From his high perch on the Goliath crane, Roberto Bernal surveyed the bustling shipyard below and said: "When I came to work here in 2000, all of that was empty."
This week, 200 feet above the clang of hammers and hiss of welders at the Aker Philadelphia Shipyard, Bernal watched work on four big tanker ships. And the yard's order book has enough work to keep it going full speed ahead for five years.
"It took us three years to build our first ship," said Scott B. Clapham, the yard's vice president for engineering and development. "Now, we're building three a year."
Bernal operates the big saw-horse-shaped crane, a South Philadelphia landmark that can lift 660 metric tons. Earlier this month, it hoisted a 400-ton, six-story-tall deckhouse onto a ship being assembled in the dry dock.
One of the four ships below, the Overseas Long Beach, was preparing to leave. It is the sixth oceangoing cargo ship delivered by the yard, which began work on its first vessel in 2000 and is now the nation's most prolific builder of oceangoing merchant ships.
The first four were sold to the Matson Navigation Co., a unit of Alexander & Baldwin Inc. of Honolulu. They carry containerized cargo westbound from California to Hawaii and Guam, then pick up U.S.-bound cargo in China.
The next two were 600-foot-long double-hulled tankers, the first of 16 identical vessels the yard is scheduled to build under a unique arrangement crafted by Kjell Inge Røkke, the Norwegian fisherman turned industrialist who owns a majority interest in the yard.
That new approach saved the yard, built with $430 million in public assistance on the site of the former Philadelphia Naval Shipyard.
When, unlike Matson, operators of American-flagged ships kept patching aging fleets instead of tying up capital to buy new U.S.-built vessels, Røkke formed Aker American Shipping. It owns the shipyard and some vessels it builds.
Overseas Shipholding Group Inc., New York, has agreed to lease the first 16 tankers, about $1.5 billion total value, confident that it can line up charter agreements as ships are completed.
The response has been stronger than expected. "The ships have been snapped up quickly," Clapham said. Charter agreements are already in place for ships to be completed in 2010.
American yards usually build one-of-a-kind merchant ships. Røkke drastically cuts costs by turning out multiple copies of one design.
His success has been a boon to industrial workers who lost jobs when the Navy pulled the plug on its yard here and when other operations shut down. Bernal, 62, the crane operator, who lives in Sicklerville, came to the shipyard eight years ago after the Budd Co., where he worked for 32 years, closed its Hunting Park plant.
About 1,300 people now work at the shipyard, including specialty contractors. In its early years, 200-plus workers were from European yards, brought here to help implement new technology.
"Today, there are only 11 Europeans, and they are here to help us work through issues where they have expertise," said Michael P. Giantomaso, the yard's human-resources vice president. The yard's chief executive officer, Dave Meehan, is a Pennsylvania State University graduate. The new chief financial officer, Jeffrey Theisen, and others on the management team are longtime residents of the region.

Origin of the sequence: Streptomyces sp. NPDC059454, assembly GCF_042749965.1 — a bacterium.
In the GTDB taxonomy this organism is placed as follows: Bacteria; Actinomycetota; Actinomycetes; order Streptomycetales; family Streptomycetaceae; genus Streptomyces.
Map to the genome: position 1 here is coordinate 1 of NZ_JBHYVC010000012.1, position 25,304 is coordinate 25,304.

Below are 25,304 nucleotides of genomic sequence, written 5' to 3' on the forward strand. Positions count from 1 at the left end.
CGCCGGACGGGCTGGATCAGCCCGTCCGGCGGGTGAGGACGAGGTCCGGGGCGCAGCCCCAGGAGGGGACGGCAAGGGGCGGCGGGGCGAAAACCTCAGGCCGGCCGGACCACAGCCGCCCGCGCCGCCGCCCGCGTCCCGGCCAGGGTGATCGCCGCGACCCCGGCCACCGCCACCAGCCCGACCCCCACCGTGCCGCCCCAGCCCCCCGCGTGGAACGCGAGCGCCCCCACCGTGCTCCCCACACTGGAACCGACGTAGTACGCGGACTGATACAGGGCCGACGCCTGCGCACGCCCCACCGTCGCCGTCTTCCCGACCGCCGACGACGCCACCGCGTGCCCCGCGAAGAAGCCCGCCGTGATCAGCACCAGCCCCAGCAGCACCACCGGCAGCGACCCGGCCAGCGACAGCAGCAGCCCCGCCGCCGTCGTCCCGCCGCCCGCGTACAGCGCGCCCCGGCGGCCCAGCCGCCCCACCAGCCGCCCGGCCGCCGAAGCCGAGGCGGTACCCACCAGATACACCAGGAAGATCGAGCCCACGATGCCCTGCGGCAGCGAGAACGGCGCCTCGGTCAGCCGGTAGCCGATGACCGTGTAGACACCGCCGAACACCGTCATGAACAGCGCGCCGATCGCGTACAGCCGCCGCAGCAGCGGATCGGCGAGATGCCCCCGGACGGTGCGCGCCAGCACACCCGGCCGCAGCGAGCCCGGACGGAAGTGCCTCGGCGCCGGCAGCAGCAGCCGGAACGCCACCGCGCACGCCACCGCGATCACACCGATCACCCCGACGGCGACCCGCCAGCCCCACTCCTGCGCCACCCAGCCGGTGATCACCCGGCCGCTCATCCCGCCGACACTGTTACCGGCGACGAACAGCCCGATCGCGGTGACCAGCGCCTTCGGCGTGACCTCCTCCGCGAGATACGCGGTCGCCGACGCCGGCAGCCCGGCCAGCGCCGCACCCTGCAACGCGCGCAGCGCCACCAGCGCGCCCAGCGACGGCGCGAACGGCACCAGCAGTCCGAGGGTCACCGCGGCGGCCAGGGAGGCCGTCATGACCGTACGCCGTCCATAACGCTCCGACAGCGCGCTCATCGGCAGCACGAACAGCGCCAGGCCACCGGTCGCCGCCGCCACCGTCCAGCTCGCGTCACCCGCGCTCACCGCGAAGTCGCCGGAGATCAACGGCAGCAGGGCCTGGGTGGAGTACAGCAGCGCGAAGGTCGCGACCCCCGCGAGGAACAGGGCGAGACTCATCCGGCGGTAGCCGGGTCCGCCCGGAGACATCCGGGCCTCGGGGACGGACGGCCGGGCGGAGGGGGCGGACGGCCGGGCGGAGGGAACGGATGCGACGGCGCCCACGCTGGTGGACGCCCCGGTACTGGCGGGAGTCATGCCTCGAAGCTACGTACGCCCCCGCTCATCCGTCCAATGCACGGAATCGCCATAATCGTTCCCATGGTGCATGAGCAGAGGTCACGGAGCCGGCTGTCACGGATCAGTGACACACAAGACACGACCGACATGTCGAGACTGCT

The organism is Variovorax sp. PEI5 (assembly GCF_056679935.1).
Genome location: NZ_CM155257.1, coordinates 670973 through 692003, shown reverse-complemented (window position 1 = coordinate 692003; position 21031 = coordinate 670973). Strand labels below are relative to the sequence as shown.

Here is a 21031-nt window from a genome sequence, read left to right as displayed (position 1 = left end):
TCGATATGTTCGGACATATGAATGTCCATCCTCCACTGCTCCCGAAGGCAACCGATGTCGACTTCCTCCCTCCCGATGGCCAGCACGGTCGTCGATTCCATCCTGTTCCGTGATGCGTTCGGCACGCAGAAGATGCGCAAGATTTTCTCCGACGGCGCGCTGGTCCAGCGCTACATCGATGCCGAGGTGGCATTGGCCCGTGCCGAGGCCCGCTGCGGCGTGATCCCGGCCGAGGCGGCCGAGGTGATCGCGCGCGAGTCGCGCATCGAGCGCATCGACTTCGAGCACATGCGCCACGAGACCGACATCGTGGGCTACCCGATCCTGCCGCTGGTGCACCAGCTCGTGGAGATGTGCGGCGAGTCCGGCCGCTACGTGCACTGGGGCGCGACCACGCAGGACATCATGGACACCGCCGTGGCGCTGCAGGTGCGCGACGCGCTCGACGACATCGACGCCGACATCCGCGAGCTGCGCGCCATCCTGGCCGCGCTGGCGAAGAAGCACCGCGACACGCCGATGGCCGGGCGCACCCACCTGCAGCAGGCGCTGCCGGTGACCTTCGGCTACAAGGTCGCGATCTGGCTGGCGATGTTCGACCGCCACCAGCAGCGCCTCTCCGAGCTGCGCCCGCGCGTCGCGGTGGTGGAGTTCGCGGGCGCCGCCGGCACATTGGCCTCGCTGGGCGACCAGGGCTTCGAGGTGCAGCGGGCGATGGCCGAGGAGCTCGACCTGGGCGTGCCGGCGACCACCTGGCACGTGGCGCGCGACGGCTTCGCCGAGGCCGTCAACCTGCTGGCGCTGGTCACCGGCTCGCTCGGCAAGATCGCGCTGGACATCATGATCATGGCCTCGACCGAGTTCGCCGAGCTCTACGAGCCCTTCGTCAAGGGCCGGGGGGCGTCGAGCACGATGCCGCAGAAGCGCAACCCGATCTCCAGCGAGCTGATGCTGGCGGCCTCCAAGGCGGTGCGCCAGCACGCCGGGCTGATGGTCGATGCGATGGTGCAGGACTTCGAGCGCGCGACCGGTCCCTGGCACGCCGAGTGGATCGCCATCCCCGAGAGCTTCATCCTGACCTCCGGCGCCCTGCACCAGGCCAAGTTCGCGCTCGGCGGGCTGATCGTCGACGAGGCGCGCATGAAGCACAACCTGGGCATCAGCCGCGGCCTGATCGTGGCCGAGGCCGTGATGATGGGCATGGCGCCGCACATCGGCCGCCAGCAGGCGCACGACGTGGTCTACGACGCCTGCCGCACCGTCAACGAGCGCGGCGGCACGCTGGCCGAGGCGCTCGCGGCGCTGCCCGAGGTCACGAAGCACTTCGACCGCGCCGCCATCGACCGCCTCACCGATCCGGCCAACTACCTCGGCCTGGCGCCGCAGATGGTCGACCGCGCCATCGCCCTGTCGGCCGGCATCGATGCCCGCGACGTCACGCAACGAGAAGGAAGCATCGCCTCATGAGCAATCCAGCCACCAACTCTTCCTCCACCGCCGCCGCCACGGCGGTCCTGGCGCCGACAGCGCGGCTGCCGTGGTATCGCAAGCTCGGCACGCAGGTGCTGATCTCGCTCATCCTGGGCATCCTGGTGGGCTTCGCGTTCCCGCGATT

The yard has 100 vacancies for skilled union welders and shipfitters that it cannot fill, so it still relies on a subcontractor to supply workers from other parts of the United States, Giantomaso said.
To ease the shortage, the yard has a four-year apprentice program, which pays 60 percent of the starting wage plus benefits. Earlier this year, the unions negotiated a four-year contract that included higher wages and more paid vacation.
The Philadelphia yard has a long-term agreement with Hyundai Mipo Dockyard Co. Ltd., which allows it to use its well-tested ship designs and the buying power the South Korean yard has achieved as it has grown into one of the world's largest shipbuilders.
About 70 percent of the money spent by the Philadelphia yard "stays in the States," Clapham said. This includes all 25,000 tons of steel the yard purchases annually, mostly from mills in Conshohocken and Coatesville and one in Indiana.
The yard defends the 30 percent it spends overseas, saying the massive diesel engines that propel ships and some other components are no longer built in the United States. It also imports bulbous bows from Hyundai Mipo to save money. The South Korean yard will build 70 tankers like the ones built here in 2007, so it mass-produces the bow sections.
The yard here is under pressure to keep refining its systems, reduce absenteeism, and take other steps to improve productivity. It plans to build its 10th tanker with half the work hours required for the first. If productivity keeps improving, the long-term outlook is good, Clapham said.
The federal Jones Act requires that U.S.-built ships be used for transporting cargo from one domestic port to another. About 20 tankers in the U.S.-flagged fleet lack double hulls and thus must be retired by 2015 under the Oil Pollution Act of 1990, passed in the wake of the Exxon Valdez oil spill in Alaska.
In addition, the U.S. fleet has been aging because other domestic yards have gone after military contracts instead of aggressively seeking commercial work.
Beyond that, with highway and rail networks expected to reach capacity, the yard sees a potential for so-called short-sea ships to carry cargo up and down the nation's coasts.
See a time line of shipyard events
Contact staff writer Henry J. Holcomb at 215-854-2614 or firstname.lastname@example.org.